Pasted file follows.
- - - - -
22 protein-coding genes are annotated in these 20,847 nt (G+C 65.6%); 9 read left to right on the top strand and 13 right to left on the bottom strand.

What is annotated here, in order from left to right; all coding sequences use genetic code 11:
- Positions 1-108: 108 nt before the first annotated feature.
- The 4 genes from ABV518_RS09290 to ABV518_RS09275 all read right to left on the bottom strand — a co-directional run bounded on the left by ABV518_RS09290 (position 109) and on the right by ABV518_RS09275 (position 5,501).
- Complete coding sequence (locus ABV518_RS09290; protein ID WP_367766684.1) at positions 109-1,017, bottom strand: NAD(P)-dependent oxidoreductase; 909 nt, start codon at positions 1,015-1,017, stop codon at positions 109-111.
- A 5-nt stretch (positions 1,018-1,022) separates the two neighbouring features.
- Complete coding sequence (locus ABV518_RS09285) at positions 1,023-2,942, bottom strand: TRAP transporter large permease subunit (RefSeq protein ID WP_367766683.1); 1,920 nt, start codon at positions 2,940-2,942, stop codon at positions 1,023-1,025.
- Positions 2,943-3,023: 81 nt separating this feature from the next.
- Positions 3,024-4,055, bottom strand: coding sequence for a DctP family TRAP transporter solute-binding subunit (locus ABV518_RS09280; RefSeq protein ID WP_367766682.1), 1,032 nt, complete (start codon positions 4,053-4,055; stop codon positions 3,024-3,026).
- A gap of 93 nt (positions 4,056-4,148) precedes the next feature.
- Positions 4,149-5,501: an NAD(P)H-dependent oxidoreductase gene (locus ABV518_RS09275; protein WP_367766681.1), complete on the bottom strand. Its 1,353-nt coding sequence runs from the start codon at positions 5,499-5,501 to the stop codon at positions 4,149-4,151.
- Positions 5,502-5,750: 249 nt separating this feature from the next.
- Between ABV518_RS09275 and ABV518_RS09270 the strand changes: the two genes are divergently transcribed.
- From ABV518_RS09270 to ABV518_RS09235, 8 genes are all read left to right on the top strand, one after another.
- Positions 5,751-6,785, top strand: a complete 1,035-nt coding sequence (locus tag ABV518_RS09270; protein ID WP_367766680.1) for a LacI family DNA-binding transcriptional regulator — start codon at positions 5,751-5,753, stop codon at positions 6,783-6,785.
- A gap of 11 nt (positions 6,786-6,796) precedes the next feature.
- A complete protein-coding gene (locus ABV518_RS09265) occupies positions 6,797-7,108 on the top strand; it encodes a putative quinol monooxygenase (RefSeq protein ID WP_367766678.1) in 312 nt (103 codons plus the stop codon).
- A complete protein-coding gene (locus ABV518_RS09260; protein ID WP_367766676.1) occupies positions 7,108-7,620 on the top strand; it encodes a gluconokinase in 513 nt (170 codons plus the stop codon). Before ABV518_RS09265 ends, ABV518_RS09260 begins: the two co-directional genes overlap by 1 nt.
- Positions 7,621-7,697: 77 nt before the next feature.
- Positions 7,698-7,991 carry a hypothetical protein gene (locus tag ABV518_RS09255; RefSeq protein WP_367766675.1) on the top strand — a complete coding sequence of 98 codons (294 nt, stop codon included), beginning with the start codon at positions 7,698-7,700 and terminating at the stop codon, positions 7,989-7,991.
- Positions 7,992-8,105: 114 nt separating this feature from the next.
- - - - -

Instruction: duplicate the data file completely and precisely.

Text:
22 protein-coding genes are annotated in these 20,847 nt (G+C 65.6%); 9 read left to right on the top strand and 13 right to left on the bottom strand.

What is annotated here, in order from left to right; all coding sequences use genetic code 11:
- Positions 1-108: 108 nt before the first annotated feature.
- The 4 genes from ABV518_RS09290 to ABV518_RS09275 all read right to left on the bottom strand — a co-directional run bounded on the left by ABV518_RS09290 (position 109) and on the right by ABV518_RS09275 (position 5,501).
- Complete coding sequence (locus ABV518_RS09290; protein ID WP_367766684.1) at positions 109-1,017, bottom strand: NAD(P)-dependent oxidoreductase; 909 nt, start codon at positions 1,015-1,017, stop codon at positions 109-111.
- A 5-nt stretch (positions 1,018-1,022) separates the two neighbouring features.
- Complete coding sequence (locus ABV518_RS09285) at positions 1,023-2,942, bottom strand: TRAP transporter large permease subunit (RefSeq protein ID WP_367766683.1); 1,920 nt, start codon at positions 2,940-2,942, stop codon at positions 1,023-1,025.
- Positions 2,943-3,023: 81 nt separating this feature from the next.
- Positions 3,024-4,055, bottom strand: coding sequence for a DctP family TRAP transporter solute-binding subunit (locus ABV518_RS09280; RefSeq protein ID WP_367766682.1), 1,032 nt, complete (start codon positions 4,053-4,055; stop codon positions 3,024-3,026).
- A gap of 93 nt (positions 4,056-4,148) precedes the next feature.
- Positions 4,149-5,501: an NAD(P)H-dependent oxidoreductase gene (locus ABV518_RS09275; protein WP_367766681.1), complete on the bottom strand. Its 1,353-nt coding sequence runs from the start codon at positions 5,499-5,501 to the stop codon at positions 4,149-4,151.
- Positions 5,502-5,750: 249 nt separating this feature from the next.
- Between ABV518_RS09275 and ABV518_RS09270 the strand changes: the two genes are divergently transcribed.
- From ABV518_RS09270 to ABV518_RS09235, 8 genes are all read left to right on the top strand, one after another.
- Positions 5,751-6,785, top strand: a complete 1,035-nt coding sequence (locus tag ABV518_RS09270; protein ID WP_367766680.1) for a LacI family DNA-binding transcriptional regulator — start codon at positions 5,751-5,753, stop codon at positions 6,783-6,785.
- A gap of 11 nt (positions 6,786-6,796) precedes the next feature.
- A complete protein-coding gene (locus ABV518_RS09265) occupies positions 6,797-7,108 on the top strand; it encodes a putative quinol monooxygenase (RefSeq protein ID WP_367766678.1) in 312 nt (103 codons plus the stop codon).
- A complete protein-coding gene (locus ABV518_RS09260; protein ID WP_367766676.1) occupies positions 7,108-7,620 on the top strand; it encodes a gluconokinase in 513 nt (170 codons plus the stop codon). Before ABV518_RS09265 ends, ABV518_RS09260 begins: the two co-directional genes overlap by 1 nt.
- Positions 7,621-7,697: 77 nt before the next feature.
- Positions 7,698-7,991 carry a hypothetical protein gene (locus tag ABV518_RS09255; RefSeq protein WP_367766675.1) on the top strand — a complete coding sequence of 98 codons (294 nt, stop codon included), beginning with the start codon at positions 7,698-7,700 and terminating at the stop codon, positions 7,989-7,991.
- Positions 7,992-8,105: 114 nt separating this feature from the next.